MANILA, Philippines–Japanese firms operating in the Philippines are bullish of their prospects for next year as more than half of those recently polled by the Japan External Trade Organization (Jetro) have expressed their intention to further expand their businesses in the country.
The latest survey of Jetro also showed that about 71 percent of the respondents expect to post a “surplus in their operating profits” in the Philippines this year.
This was based on Jetro’s 2014 Survey on Business Conditions of Japanese-Affiliated Firms in Asia and Oceania, which was conducted between October and November this year. It covered 4,767 Japanese-affiliated firms operating in 20 countries and regions in Asia and Oceania, including the Philippines.
In a statement, Jetro noted that the number of Japanese-affiliated firms in China that were planning to expand dropped below 50 percent for the first time since the survey began in 1998. In contrast, about 60 percent of the Japanese firms operating in the Asean said they would expand over the next one to two years. In countries like Cambodia, India and Bangladesh, there was expression of interest to expand business, marking a high response rate more than 70 percent.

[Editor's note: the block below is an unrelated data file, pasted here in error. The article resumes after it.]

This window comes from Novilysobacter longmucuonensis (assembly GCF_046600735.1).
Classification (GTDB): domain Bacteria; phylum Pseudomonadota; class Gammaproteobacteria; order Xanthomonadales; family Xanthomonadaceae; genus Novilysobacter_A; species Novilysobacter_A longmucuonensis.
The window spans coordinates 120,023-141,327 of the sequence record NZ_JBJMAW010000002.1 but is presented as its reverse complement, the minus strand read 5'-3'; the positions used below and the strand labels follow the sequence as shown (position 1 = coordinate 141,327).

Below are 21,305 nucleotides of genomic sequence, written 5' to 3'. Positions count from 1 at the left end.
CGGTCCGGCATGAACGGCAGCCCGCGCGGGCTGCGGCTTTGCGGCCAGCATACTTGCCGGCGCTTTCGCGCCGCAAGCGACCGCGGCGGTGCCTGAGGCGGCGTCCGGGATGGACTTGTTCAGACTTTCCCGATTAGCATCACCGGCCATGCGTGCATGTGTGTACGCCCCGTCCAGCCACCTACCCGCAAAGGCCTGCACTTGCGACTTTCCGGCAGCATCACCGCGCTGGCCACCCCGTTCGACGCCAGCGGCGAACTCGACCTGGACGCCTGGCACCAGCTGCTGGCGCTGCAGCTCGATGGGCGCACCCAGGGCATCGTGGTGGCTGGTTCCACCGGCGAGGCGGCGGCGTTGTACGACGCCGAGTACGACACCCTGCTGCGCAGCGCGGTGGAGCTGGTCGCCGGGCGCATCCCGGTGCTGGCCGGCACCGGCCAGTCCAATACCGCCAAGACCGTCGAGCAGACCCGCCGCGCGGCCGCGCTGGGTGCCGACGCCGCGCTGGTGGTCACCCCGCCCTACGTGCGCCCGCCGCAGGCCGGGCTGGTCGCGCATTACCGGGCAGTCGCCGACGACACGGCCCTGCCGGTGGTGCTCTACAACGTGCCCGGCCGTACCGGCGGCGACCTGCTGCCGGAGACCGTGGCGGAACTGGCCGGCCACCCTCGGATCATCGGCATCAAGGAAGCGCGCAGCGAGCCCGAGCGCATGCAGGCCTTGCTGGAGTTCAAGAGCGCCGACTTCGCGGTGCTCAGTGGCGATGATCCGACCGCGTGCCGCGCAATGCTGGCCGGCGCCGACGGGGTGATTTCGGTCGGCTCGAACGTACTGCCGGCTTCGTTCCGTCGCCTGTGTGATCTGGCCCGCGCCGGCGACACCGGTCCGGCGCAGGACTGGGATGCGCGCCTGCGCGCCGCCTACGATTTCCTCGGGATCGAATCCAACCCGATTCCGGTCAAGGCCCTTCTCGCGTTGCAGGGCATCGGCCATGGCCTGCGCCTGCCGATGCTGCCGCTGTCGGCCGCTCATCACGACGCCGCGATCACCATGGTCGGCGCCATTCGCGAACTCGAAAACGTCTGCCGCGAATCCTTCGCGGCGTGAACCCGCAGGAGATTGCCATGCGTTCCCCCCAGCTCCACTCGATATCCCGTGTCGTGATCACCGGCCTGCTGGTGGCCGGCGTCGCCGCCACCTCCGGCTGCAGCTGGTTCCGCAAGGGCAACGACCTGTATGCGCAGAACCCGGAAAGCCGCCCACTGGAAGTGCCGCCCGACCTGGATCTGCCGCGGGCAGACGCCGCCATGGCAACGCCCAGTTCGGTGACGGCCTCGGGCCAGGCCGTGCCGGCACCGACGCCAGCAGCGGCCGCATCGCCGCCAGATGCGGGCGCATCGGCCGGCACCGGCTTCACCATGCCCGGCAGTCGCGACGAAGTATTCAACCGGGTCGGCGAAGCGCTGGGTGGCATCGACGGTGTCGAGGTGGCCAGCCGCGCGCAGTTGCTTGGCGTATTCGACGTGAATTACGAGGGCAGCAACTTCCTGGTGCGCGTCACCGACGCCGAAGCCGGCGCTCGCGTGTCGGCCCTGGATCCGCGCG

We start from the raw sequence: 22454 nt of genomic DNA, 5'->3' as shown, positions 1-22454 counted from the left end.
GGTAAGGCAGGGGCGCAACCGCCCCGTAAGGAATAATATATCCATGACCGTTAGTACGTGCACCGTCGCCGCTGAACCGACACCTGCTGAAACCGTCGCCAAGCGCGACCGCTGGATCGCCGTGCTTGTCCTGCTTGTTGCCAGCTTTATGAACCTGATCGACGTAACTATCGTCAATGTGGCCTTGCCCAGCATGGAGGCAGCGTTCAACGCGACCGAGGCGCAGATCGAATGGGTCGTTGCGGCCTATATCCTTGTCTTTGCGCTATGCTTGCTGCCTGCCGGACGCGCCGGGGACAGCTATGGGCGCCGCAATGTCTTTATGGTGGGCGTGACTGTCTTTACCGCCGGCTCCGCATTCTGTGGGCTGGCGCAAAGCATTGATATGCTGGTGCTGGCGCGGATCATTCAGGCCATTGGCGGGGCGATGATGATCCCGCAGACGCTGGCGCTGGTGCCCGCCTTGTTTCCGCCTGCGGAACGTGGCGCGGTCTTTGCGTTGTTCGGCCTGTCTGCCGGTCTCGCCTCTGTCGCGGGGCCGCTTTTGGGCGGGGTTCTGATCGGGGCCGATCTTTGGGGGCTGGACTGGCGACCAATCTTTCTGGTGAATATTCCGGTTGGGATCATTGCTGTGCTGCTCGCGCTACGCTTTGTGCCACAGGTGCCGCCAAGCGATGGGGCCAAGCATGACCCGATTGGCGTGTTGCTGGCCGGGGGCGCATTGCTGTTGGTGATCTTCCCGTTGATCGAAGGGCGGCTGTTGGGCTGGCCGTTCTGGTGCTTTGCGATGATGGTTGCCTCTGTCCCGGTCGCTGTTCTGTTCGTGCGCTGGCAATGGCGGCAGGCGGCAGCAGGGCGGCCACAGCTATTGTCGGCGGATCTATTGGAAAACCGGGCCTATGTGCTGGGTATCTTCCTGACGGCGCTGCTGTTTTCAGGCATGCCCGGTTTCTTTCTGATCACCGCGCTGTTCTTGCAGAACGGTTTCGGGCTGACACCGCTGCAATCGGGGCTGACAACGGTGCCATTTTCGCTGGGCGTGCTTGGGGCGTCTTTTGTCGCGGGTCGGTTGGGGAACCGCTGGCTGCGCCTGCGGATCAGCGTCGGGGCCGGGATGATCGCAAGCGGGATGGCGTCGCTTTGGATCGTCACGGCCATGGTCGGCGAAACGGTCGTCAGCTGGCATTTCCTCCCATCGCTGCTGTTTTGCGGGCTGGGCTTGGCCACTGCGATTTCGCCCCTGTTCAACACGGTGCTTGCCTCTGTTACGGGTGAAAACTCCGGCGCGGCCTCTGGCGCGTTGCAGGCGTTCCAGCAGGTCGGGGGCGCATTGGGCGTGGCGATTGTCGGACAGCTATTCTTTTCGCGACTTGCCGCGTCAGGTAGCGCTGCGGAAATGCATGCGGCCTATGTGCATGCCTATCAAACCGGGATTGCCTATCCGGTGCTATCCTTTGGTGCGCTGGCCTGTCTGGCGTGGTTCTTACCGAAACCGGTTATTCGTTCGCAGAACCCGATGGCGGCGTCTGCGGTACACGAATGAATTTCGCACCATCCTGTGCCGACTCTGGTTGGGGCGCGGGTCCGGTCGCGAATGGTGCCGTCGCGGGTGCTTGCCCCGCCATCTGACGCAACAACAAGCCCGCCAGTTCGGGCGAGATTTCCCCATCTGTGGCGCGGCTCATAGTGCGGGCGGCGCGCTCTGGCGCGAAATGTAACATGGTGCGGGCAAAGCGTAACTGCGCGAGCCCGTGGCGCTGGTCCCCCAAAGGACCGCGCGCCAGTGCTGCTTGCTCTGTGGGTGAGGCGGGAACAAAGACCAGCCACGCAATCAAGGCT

“The proportion in the Asean exceeded that of China in 2012, and since then, the difference has widened to 13.8 points. In the Philippines, the rate has risen to 58.7 percent since 2009. High response rates were seen in emerging countries such as Cambodia (79.5 percent), India (78.2 percent) and Bangladesh (71.1 percent).
Survey results further showed that 63.9 percent of Japanese firms operating in Asia and Oceania are expecting their operating profits for 2014 to be a “surplus.” This approximates the level in the previous year (64.6 percent).
Of the countries where these firms are located, Pakistan ranked the highest in terms of profit surplus expectations at 84.2 percent; followed by Taiwan (83.8 percent); Korea (76.2 percent); Australia (71.5 percent); Hong Kong/Macau (71.5 percent) and the Philippines (71.2 percent).
The rate, however, was relatively low in Myanmar (8 percent), Laos (23.1 percent) and Cambodia (25.6 percent).
Jetro also reported that one of the more pressing issue that came out in the survey was the continued increase in wages.
“Increasing wages was the most commonly selected problem, with 72.2 percent of respondents saying so. It accounted for more than 80 percent in China, Indonesia and Cambodia… A double-digit wage increase was seen in seven countries such as Indonesia, Pakistan, Myanmar, Cambodia, India, Bangladesh and Sri Lanka, compared to the average rate of increase last year. In four countries such as Indonesia, Pakistan, Cambodia and India, the double-digit increase is expected to continue in 2015,” Jetro said in a report.
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